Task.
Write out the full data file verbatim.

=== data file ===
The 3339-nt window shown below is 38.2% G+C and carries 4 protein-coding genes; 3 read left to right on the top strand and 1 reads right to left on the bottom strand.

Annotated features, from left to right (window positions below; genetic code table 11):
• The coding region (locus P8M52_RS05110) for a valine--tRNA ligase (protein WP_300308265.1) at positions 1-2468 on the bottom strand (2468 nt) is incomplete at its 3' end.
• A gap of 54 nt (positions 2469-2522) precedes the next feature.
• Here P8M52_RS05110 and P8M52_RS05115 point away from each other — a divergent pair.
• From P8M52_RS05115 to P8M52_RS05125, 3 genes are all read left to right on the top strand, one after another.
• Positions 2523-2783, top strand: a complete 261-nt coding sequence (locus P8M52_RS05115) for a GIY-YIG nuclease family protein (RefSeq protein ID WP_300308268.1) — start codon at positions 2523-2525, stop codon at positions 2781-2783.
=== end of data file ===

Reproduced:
The 3339-nt window shown below is 38.2% G+C and carries 4 protein-coding genes; 3 read left to right on the top strand and 1 reads right to left on the bottom strand.

Annotated features, from left to right (window positions below; genetic code table 11):
• The coding region (locus P8M52_RS05110) for a valine--tRNA ligase (protein WP_300308265.1) at positions 1-2468 on the bottom strand (2468 nt) is incomplete at its 3' end.
• A gap of 54 nt (positions 2469-2522) precedes the next feature.
• Here P8M52_RS05110 and P8M52_RS05115 point away from each other — a divergent pair.
• From P8M52_RS05115 to P8M52_RS05125, 3 genes are all read left to right on the top strand, one after another.
• Positions 2523-2783, top strand: a complete 261-nt coding sequence (locus P8M52_RS05115) for a GIY-YIG nuclease family protein (RefSeq protein ID WP_300308268.1) — start codon at positions 2523-2525, stop codon at positions 2781-2783.